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An adverse outcome pathway framework to support the assessment of DART liabilities of compounds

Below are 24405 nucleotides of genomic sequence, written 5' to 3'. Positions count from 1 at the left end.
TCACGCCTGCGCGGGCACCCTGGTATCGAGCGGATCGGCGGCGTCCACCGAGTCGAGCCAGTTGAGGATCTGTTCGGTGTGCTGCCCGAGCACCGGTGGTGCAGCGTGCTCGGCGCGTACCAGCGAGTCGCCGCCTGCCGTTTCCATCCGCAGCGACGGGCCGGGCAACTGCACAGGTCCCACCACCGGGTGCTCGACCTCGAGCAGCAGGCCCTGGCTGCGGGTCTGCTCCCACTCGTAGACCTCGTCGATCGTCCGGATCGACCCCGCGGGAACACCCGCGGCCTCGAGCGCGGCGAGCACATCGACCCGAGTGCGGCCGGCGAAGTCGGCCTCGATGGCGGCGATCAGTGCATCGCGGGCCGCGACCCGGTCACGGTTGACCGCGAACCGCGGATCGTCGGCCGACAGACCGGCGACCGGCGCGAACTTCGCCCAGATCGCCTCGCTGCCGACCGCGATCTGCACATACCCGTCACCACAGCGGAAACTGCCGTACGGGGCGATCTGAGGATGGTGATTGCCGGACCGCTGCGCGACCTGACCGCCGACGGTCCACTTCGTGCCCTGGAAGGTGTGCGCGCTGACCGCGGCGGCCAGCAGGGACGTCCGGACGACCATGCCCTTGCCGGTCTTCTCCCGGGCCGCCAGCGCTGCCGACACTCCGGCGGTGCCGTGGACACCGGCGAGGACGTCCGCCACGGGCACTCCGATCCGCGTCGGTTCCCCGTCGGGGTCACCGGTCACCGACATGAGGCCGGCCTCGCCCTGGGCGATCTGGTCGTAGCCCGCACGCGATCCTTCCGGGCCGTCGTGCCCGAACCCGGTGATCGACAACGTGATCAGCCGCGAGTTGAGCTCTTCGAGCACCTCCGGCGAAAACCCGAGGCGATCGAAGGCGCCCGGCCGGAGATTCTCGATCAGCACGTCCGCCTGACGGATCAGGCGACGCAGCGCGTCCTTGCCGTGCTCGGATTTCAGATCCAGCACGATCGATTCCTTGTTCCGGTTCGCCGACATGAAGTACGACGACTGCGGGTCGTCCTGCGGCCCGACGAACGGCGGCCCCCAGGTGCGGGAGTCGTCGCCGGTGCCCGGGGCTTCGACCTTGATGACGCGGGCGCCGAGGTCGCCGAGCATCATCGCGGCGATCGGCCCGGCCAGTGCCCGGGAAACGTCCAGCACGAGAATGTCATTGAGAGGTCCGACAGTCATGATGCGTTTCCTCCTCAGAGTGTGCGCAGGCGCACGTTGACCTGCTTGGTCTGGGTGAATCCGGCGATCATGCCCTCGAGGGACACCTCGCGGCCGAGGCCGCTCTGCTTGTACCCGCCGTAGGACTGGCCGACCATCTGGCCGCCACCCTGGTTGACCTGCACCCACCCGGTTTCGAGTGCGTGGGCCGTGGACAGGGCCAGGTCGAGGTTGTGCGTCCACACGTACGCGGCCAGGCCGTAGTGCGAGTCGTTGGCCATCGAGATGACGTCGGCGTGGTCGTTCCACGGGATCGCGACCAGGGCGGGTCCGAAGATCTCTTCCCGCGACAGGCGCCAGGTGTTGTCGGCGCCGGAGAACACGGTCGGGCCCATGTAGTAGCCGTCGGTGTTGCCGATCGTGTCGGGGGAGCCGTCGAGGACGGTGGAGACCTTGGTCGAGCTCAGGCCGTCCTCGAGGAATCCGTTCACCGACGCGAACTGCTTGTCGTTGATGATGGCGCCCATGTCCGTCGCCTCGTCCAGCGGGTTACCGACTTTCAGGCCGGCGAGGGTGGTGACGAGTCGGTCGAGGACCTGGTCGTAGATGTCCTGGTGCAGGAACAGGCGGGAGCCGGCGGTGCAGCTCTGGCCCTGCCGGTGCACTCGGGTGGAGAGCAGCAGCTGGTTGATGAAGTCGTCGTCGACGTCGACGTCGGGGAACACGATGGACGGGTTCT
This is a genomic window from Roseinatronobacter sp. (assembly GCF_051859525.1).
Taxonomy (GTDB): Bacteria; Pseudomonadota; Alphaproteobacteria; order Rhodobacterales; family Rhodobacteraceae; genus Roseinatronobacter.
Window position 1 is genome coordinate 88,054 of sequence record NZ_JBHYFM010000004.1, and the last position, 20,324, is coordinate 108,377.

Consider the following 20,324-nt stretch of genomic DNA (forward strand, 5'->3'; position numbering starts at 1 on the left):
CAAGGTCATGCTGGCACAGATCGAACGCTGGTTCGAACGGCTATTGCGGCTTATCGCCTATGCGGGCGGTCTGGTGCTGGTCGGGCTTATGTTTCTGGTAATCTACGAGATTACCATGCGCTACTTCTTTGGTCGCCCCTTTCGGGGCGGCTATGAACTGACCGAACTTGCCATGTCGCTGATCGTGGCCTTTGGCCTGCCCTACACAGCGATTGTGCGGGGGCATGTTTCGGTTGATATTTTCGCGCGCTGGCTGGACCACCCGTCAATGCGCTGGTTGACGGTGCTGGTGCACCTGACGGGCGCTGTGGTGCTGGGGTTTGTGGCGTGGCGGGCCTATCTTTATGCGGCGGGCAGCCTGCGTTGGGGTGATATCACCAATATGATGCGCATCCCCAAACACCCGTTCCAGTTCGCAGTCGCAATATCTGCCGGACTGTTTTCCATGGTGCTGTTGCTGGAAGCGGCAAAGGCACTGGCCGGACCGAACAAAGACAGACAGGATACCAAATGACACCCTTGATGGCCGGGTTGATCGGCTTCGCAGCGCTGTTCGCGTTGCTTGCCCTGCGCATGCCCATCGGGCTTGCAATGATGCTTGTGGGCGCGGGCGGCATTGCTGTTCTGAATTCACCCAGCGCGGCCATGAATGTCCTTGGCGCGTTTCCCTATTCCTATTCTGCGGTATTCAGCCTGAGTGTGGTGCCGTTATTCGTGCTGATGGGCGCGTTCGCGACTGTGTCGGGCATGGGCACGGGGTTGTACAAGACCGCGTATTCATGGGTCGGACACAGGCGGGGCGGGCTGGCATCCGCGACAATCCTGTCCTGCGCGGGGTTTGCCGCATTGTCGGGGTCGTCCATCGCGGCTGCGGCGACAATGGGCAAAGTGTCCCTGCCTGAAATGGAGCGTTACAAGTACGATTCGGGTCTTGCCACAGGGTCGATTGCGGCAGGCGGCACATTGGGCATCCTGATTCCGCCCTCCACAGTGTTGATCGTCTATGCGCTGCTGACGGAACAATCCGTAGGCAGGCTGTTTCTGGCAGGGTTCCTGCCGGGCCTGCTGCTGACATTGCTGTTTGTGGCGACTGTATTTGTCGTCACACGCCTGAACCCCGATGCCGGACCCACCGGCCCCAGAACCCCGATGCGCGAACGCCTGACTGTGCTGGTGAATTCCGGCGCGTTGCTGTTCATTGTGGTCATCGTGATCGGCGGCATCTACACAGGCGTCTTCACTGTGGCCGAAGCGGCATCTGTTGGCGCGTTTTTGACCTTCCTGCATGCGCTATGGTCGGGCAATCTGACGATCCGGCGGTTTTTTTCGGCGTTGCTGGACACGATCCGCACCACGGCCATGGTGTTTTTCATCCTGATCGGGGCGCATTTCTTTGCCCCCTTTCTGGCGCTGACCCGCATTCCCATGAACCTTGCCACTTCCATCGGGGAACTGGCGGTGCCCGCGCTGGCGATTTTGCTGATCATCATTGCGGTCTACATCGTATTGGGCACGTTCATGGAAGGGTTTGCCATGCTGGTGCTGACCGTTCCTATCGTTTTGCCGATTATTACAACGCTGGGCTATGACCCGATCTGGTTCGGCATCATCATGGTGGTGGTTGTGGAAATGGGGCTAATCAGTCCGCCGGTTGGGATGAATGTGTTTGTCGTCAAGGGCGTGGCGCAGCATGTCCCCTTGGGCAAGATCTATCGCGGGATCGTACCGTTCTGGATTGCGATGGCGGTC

Traditional developmental and reproductive toxicity (DART) safety assessments are costly and time-consuming due to the use of large numbers of animals involved. Alternative approaches to such assessments are receiving much attention, in order to improve the efficiency and increase the human relevance of DART safety assessments. Adverse outcome pathways (AOPs) are able to store relevant knowledge to ground alternative mechanistic approaches and provide context of their results to risk assessors. AOPs can be extended into larger ontologies, where assays and predictive in silico models can be mapped to an AOP network. The resulting predictive framework can support integrated approaches to testing and assessment (IATA) for DART endpoints. Putative molecular initiating events (MIEs) for DART were identified within expert rule-based in silico prediction systems, publications and from consultations with Lhasa Limited members. AOPs stemming from the identified MIEs were synthesised through literature review and linked to endpoints of regulatory significance, including embryo-foetal toxicity and fertility toxicity. Assays which model events in the AOPs were identified and both the assay and their results were mapped to the AOP. Linear AOPs were aggregated into an AOP network and in silico models were appended to relevant key events. The resulting framework of models was tested using datasets comprised of in vivo toxicity studies. The construction of an AOP network facilitated the centralisation of evidence which support adverse outcome pathways leading to DART including mechanisms involving the disruption of thyroid hormone signalling. Alongside literature review, data harvesting generated highly curated in vivo toxicity datasets and in vitro assay datasets. The datasets, their assays and their subsequently trained models, were mapped to relevant events in the AOP network, producing the DART AOP framework. Validating the predictive framework against toxicity datasets, demonstrated that the suite of models had an increased sensitivity, compared to an expert model trained solely on toxicity data. Organising knowledge, data and models into an AOP framework, can allow experts to intuitively explore the relevant properties of compounds present in the network, which are similar to the chemical under assessment. Such an approach will also facilitate the generation of future IATA using alternative methods for DART endpoints.